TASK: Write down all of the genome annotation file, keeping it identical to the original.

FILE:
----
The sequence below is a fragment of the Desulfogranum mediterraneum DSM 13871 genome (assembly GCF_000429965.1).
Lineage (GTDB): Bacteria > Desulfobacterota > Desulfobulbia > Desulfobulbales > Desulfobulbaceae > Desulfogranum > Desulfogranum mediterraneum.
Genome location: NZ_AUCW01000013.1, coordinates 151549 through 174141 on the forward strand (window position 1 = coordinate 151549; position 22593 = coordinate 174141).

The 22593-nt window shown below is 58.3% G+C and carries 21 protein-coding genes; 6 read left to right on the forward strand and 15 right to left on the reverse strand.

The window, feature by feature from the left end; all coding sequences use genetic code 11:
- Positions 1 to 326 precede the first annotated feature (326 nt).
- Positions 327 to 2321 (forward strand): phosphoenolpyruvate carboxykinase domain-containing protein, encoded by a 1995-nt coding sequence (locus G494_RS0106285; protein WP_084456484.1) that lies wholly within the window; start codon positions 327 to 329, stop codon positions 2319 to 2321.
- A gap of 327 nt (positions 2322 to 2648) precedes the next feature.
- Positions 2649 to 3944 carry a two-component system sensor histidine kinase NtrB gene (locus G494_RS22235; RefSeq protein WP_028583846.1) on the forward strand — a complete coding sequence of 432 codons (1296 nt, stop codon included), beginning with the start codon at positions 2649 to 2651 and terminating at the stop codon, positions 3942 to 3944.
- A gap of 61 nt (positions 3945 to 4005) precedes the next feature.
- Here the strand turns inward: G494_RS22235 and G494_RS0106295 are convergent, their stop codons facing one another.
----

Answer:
The sequence below is a fragment of the Desulfogranum mediterraneum DSM 13871 genome (assembly GCF_000429965.1).
Lineage (GTDB): Bacteria > Desulfobacterota > Desulfobulbia > Desulfobulbales > Desulfobulbaceae > Desulfogranum > Desulfogranum mediterraneum.
Genome location: NZ_AUCW01000013.1, coordinates 151549 through 174141 on the forward strand (window position 1 = coordinate 151549; position 22593 = coordinate 174141).

The 22593-nt window shown below is 58.3% G+C and carries 21 protein-coding genes; 6 read left to right on the forward strand and 15 right to left on the reverse strand.

The window, feature by feature from the left end; all coding sequences use genetic code 11:
- Positions 1 to 326 precede the first annotated feature (326 nt).
- Positions 327 to 2321 (forward strand): phosphoenolpyruvate carboxykinase domain-containing protein, encoded by a 1995-nt coding sequence (locus G494_RS0106285; protein WP_084456484.1) that lies wholly within the window; start codon positions 327 to 329, stop codon positions 2319 to 2321.
- A gap of 327 nt (positions 2322 to 2648) precedes the next feature.
- Positions 2649 to 3944 carry a two-component system sensor histidine kinase NtrB gene (locus G494_RS22235; RefSeq protein WP_028583846.1) on the forward strand — a complete coding sequence of 432 codons (1296 nt, stop codon included), beginning with the start codon at positions 2649 to 2651 and terminating at the stop codon, positions 3942 to 3944.
- A gap of 61 nt (positions 3945 to 4005) precedes the next feature.
- Here the strand turns inward: G494_RS22235 and G494_RS0106295 are convergent, their stop codons facing one another.